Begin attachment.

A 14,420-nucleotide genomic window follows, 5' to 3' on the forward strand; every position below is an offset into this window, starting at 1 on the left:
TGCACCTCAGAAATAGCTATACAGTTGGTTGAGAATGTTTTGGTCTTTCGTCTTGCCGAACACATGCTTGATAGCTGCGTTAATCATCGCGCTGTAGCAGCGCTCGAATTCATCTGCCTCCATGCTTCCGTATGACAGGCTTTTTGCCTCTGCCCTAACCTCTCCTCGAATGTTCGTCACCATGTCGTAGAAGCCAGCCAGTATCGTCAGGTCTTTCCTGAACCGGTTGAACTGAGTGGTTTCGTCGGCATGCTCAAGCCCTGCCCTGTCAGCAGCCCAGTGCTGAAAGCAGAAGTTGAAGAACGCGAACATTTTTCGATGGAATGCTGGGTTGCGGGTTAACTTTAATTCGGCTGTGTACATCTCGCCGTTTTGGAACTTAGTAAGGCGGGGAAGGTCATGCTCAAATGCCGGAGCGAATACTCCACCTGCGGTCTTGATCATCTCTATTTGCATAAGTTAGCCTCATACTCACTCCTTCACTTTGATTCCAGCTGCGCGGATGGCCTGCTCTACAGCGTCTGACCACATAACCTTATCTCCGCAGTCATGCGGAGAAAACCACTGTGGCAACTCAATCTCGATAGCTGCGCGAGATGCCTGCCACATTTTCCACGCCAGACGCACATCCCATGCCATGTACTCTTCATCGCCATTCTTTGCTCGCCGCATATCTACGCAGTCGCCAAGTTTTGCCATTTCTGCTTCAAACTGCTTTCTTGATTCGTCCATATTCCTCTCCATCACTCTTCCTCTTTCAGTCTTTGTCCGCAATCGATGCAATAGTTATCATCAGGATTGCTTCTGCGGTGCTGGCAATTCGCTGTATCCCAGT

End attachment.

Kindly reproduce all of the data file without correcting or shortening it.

A 14,420-nucleotide genomic window follows, 5' to 3' on the forward strand; every position below is an offset into this window, starting at 1 on the left:
TGCACCTCAGAAATAGCTATACAGTTGGTTGAGAATGTTTTGGTCTTTCGTCTTGCCGAACACATGCTTGATAGCTGCGTTAATCATCGCGCTGTAGCAGCGCTCGAATTCATCTGCCTCCATGCTTCCGTATGACAGGCTTTTTGCCTCTGCCCTAACCTCTCCTCGAATGTTCGTCACCATGTCGTAGAAGCCAGCCAGTATCGTCAGGTCTTTCCTGAACCGGTTGAACTGAGTGGTTTCGTCGGCATGCTCAAGCCCTGCCCTGTCAGCAGCCCAGTGCTGAAAGCAGAAGTTGAAGAACGCGAACATTTTTCGATGGAATGCTGGGTTGCGGGTTAACTTTAATTCGGCTGTGTACATCTCGCCGTTTTGGAACTTAGTAAGGCGGGGAAGGTCATGCTCAAATGCCGGAGCGAATACTCCACCTGCGGTCTTGATCATCTCTATTTGCATAAGTTAGCCTCATACTCACTCCTTCACTTTGATTCCAGCTGCGCGGATGGCCTGCTCTACAGCGTCTGACCACATAACCTTATCTCCGCAGTCATGCGGAGAAAACCACTGTGGCAACTCAATCTCGATAGCTGCGCGAGATGCCTGCCACATTTTCCACGCCAGACGCACATCCCATGCCATGTACTCTTCATCGCCATTCTTTGCTCGCCGCATATCTACGCAGTCGCCAAGTTTTGCCATTTCTGCTTCAAACTGCTTTCTTGATTCGTCCATATTCCTCTCCATCACTCTTCCTCTTTCAGTCTTTGTCCGCAATCGATGCAATAGTTATCATCAGGATTGCTTCTGCGGTGCTGGCAATTCGCTGTATCCCAGT